Toshiba has developed its second generation 19nm process that will be applied to mass produce 2-bit-per-cell 64Gb NAND memory chips starting later this month.
The NAND memory market is slated to hit $30 billion this year, up 12 percent over $26.8 billion in 2012.
Industry analysts believe the memory sector will continue to do relatively well despite a decline in NAND demand. Although NAND might not be a very hot commodity, DRAM sales are expected to surge, reports The China Post.
As chipmakers struggle to go beyond 22nm and 28nm, it seems older processes are dying faster than Gangnam Style. A recent report by IC Insights shows that more than a quarter of installed wafer capacity is dedicated to sub-40nm process geometries.
Worldwide semiconductor revenue declined in 2012, figures from Gartner have shown.
The PC market remains weak and the overheated smartphone and tablet market seems to be slowing down as well, but NAND makers are reporting their best quarter in history.
Micron Technology landed itself in the red for the second quarter, posting a net loss.
Intel and Micron have successfully sampled the first batch of 3-bit-per-cell (3bpc) NAND flash memory produced with 25-nanometer (nm) process technology.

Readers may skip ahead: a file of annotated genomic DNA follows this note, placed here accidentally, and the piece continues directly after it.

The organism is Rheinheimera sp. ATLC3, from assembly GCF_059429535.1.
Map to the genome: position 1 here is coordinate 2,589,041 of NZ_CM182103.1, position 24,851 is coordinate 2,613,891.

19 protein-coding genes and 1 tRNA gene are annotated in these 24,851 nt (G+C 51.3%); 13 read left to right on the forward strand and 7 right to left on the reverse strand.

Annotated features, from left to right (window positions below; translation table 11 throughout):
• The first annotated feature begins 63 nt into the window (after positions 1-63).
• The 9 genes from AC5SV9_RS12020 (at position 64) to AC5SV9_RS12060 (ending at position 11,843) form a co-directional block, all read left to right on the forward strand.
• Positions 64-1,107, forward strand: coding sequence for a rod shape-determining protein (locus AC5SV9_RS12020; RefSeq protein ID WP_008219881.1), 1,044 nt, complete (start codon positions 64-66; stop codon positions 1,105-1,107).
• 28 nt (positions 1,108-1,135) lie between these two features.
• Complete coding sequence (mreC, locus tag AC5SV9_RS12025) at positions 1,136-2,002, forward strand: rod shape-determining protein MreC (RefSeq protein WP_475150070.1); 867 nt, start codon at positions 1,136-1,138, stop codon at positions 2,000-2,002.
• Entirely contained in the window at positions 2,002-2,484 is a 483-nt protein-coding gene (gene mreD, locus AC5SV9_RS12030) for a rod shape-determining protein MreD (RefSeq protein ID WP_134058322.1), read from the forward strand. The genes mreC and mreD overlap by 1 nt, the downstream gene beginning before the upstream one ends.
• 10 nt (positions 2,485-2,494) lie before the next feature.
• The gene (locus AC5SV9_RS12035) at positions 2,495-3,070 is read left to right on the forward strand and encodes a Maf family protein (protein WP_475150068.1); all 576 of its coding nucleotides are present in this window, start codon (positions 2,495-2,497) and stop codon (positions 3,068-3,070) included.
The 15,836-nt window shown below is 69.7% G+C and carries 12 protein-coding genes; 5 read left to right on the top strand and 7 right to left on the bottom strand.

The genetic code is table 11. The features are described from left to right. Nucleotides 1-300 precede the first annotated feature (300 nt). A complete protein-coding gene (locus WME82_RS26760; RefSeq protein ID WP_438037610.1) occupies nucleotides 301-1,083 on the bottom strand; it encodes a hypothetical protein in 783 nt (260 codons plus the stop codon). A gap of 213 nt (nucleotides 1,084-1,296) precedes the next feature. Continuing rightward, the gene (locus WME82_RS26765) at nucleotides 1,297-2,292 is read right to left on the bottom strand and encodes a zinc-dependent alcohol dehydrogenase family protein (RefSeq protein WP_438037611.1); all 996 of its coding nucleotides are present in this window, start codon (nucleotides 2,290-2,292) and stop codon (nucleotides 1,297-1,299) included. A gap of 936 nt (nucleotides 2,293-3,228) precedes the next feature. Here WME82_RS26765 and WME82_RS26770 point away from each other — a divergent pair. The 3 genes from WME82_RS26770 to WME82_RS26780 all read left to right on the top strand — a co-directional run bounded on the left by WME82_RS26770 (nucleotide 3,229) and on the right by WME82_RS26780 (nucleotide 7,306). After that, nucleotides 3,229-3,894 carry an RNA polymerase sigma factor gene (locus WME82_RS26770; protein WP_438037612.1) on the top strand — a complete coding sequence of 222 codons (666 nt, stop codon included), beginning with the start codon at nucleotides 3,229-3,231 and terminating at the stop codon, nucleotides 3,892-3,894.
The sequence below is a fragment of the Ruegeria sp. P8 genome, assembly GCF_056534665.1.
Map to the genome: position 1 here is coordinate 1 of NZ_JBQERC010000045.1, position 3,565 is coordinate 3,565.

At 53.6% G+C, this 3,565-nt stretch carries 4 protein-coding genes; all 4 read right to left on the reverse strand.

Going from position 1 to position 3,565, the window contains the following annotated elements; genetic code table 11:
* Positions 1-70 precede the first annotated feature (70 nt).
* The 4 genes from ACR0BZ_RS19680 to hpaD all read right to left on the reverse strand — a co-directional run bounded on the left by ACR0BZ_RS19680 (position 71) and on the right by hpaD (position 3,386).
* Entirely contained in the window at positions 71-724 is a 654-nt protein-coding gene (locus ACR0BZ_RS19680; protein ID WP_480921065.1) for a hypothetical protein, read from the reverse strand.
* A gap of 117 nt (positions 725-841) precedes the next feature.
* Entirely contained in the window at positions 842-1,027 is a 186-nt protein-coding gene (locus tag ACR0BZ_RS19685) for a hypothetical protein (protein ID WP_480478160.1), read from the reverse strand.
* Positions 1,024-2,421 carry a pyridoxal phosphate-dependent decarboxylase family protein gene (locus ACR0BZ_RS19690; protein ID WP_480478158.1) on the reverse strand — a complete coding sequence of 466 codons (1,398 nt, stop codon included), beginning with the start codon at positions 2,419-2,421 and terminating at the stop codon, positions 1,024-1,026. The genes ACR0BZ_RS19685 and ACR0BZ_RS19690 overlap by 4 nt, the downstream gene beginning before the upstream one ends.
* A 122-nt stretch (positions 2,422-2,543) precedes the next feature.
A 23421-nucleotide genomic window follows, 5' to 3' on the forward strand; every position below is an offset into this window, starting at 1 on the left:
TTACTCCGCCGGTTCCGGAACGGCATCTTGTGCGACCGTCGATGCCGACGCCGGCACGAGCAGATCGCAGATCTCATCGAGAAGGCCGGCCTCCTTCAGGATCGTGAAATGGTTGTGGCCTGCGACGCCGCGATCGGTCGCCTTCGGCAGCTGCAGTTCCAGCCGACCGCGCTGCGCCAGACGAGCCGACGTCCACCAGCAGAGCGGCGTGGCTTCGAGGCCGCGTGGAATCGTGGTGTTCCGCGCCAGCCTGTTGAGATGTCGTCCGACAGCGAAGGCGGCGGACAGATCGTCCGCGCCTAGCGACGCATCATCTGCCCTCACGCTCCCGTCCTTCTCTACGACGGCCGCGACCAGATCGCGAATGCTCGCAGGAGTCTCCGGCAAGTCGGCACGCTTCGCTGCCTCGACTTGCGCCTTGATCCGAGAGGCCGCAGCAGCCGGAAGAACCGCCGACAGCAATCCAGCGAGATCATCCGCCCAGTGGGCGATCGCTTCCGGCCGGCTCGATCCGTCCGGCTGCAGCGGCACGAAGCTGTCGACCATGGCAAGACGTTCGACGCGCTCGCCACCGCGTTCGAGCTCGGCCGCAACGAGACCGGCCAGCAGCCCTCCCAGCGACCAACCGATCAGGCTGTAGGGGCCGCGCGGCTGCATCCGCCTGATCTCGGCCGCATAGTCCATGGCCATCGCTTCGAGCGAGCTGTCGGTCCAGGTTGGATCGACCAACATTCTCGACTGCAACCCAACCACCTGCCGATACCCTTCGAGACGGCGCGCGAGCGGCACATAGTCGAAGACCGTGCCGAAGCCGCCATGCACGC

A team of Japanese engineers have developed a new generation of NAND flash memory whose drive voltage is as low as 1V.
Sasmsung has kicked off production of its 20 nanometer (nm) class 32GB NAND chips.
Toshiba has confirmed that it will be spending some 15 billion yen ($160 million) to build a test production line for advanced flash memory chips.
Freescale Semiconductor has unveiled an advanced system-on-chip (SoC) that is expected to help significantly lower the cost of next-generation eReaders.
Just what we need in the boring old chip industry, a John LeCarre style tale of corporate espionage, intrigue and sex.